Paradox

I don't want to belong to any club that will accept me as a member.
Groucho Marx

What is a paradox? That of course depends on what you mean by "is".

Some paradoxes are statements that are self-contradictory. Some paradoxes are statements that are simultaneously true and untrue. Some paradoxes are statements that use logical methods to arrive at an illogical result. Not all paradoxes are statements.

A paradox can be used to practice critical thinking.

The simplest paradox is the following sentence:

This sentence is false.

Think about it... think about it... got it yet? Oh. Keep thinking...

Yes, really, if you don't get the inherent joy of that one you can just give up now and stop reading this whole site.

How about this.

People complain that Jack lies the whole time, and it's true: he has always lied in the past. Then, one day Jack himself announces: "I always lie". Does Jack always lie?

Great Paradoxes of the Ancient World

Zeno! Zeno! Good old Zeno. Where was I? You'd set out for a walk with Zeno, start talking and before you knew it you'd be all wrapped up in illogical conundrums that made your head hurt and had you regretting the mead you'd imbibed over lunch.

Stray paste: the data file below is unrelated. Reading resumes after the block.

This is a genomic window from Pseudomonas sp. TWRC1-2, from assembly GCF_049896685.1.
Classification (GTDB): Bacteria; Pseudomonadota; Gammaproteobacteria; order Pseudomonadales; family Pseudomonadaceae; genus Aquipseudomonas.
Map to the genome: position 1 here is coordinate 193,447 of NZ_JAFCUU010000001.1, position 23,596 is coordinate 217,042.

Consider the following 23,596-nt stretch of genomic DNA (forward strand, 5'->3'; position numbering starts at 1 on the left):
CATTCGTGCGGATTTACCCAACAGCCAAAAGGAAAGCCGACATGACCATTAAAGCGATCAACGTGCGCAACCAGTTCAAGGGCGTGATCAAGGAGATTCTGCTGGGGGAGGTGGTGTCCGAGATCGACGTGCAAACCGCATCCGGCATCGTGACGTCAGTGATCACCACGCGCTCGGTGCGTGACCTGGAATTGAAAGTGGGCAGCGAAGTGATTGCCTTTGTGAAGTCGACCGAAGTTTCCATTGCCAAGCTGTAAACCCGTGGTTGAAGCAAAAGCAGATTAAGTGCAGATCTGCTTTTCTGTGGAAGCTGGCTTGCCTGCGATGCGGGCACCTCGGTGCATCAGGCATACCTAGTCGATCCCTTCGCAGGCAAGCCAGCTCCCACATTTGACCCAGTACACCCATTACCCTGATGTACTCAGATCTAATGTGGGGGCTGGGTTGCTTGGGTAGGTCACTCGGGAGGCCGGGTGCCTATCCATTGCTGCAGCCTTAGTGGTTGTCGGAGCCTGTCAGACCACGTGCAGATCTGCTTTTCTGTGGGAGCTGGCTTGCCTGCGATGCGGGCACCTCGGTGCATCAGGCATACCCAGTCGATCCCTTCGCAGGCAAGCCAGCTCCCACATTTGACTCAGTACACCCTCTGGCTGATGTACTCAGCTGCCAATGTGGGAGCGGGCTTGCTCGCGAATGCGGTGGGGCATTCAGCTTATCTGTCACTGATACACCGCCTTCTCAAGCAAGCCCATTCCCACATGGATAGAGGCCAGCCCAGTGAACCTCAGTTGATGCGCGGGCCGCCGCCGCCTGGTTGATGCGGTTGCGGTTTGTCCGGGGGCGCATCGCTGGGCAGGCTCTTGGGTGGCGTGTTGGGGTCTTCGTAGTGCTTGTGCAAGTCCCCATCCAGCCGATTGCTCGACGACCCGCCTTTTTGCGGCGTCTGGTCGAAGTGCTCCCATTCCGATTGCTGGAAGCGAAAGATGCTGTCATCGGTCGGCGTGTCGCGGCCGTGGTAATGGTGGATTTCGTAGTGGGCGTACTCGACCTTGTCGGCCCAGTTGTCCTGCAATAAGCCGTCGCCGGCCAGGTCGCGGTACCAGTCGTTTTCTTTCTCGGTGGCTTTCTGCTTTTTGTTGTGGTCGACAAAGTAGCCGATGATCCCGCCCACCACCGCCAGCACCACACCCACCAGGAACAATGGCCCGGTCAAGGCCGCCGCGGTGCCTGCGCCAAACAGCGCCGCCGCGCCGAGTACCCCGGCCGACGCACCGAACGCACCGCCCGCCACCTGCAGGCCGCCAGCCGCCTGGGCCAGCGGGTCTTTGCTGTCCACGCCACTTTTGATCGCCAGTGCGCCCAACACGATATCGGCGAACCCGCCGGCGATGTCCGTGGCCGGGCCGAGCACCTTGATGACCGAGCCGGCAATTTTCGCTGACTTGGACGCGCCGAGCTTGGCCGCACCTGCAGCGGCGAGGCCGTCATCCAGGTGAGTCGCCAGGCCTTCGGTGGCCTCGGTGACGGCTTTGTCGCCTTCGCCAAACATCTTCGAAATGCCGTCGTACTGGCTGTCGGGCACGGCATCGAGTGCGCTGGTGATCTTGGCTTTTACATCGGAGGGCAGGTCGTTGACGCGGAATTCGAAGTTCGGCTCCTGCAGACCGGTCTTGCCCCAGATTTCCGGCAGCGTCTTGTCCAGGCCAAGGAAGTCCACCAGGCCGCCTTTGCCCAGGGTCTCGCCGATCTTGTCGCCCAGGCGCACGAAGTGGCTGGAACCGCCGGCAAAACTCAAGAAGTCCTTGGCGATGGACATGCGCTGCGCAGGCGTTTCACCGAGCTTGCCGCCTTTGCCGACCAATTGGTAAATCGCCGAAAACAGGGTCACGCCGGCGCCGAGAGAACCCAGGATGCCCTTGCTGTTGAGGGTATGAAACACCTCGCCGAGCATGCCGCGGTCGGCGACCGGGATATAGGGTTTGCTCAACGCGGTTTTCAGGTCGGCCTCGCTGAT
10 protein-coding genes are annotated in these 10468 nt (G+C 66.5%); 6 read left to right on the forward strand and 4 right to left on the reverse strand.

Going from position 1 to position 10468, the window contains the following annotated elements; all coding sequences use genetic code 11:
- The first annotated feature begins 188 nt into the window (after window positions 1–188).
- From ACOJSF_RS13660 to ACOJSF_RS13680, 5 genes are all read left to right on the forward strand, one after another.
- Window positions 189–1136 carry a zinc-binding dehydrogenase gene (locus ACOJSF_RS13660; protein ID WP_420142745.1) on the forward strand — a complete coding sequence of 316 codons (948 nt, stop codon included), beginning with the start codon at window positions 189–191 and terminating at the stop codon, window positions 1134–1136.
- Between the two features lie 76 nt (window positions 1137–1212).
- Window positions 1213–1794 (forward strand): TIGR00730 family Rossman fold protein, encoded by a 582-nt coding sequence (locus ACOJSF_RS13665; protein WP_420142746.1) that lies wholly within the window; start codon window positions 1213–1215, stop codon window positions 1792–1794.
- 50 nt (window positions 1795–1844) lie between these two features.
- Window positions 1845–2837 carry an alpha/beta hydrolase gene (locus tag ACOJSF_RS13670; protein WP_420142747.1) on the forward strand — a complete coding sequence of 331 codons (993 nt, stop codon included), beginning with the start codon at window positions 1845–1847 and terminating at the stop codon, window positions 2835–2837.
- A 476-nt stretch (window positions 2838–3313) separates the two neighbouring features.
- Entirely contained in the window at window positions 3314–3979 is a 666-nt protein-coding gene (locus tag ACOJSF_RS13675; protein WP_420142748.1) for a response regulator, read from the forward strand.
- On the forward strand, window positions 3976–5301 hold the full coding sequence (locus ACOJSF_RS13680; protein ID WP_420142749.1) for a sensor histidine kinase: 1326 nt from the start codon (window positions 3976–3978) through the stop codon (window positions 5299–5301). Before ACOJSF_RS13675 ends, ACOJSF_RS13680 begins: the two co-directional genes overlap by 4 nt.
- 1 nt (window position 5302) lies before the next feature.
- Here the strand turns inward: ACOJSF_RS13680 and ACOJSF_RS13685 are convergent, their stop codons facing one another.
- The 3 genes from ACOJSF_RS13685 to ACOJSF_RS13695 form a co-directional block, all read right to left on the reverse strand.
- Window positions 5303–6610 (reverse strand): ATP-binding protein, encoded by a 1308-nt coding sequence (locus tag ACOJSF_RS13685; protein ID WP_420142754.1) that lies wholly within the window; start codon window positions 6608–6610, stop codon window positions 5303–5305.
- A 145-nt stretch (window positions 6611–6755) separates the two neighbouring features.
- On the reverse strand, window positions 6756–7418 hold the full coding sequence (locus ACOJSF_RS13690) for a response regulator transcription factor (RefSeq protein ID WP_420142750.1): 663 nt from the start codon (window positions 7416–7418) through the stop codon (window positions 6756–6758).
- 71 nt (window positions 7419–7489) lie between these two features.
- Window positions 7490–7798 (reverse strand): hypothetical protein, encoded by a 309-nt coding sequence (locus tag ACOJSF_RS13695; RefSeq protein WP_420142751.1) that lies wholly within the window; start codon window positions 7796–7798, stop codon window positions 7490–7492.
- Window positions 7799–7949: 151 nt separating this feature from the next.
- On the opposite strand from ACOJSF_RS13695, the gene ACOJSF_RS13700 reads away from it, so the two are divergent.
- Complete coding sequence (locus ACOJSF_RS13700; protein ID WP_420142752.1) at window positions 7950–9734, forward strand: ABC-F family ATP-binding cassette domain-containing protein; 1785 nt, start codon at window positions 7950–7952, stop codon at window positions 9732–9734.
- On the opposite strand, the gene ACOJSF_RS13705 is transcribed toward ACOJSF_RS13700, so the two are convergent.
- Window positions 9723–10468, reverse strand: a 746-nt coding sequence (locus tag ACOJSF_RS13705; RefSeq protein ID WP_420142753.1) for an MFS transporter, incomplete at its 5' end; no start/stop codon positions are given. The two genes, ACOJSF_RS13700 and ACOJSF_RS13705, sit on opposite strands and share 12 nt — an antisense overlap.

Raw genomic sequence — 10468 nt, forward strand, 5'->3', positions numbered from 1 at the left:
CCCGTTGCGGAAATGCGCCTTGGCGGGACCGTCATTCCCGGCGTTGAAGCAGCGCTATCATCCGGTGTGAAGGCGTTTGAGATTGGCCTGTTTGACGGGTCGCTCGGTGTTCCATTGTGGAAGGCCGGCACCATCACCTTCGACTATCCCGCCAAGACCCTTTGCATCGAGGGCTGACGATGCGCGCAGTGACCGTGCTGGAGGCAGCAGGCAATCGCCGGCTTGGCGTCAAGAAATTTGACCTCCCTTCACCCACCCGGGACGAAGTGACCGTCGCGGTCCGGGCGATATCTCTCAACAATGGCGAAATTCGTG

What were Zeno's Paradoxes?

There's a set of them, and they all involve dividing something by smaller and smaller amounts. If you've ever had to work out your tax, you're probably familiar with the whole idea already. Here's the first one, as retold by our old mate Plato:

In a race, the quickest runner can never overtake the slowest, since the pursuer must first reach the point whence the pursued started, so that the slower must always hold a lead

Okay... so let's slow things down quite a bit, and try to tell that one in a few more words than Plato gave it.

There's a hare and there's a tortoise. In a fair race, the hare would of course be much faster than the tortoise.

Now in this particular race, we give the tortoise a bit of a head start, until, at time T = 0 the hare is allowed to start running.

Some small amount of time later, at time T = 1, the hare will indubitably have reached the position that the turtle was at, at time T = 0. By this time, the turtle of course has moved on, and reached a new location. So the hare has not yet reached the turtle.

And thus:

Some smaller amount of time after that, at time T = n+1, the hare will indubitably have reached the position that the turtle was at, at time T = n. By this time, the turtle of course has moved on, and reached a new location. So the hare has not yet reached the turtle.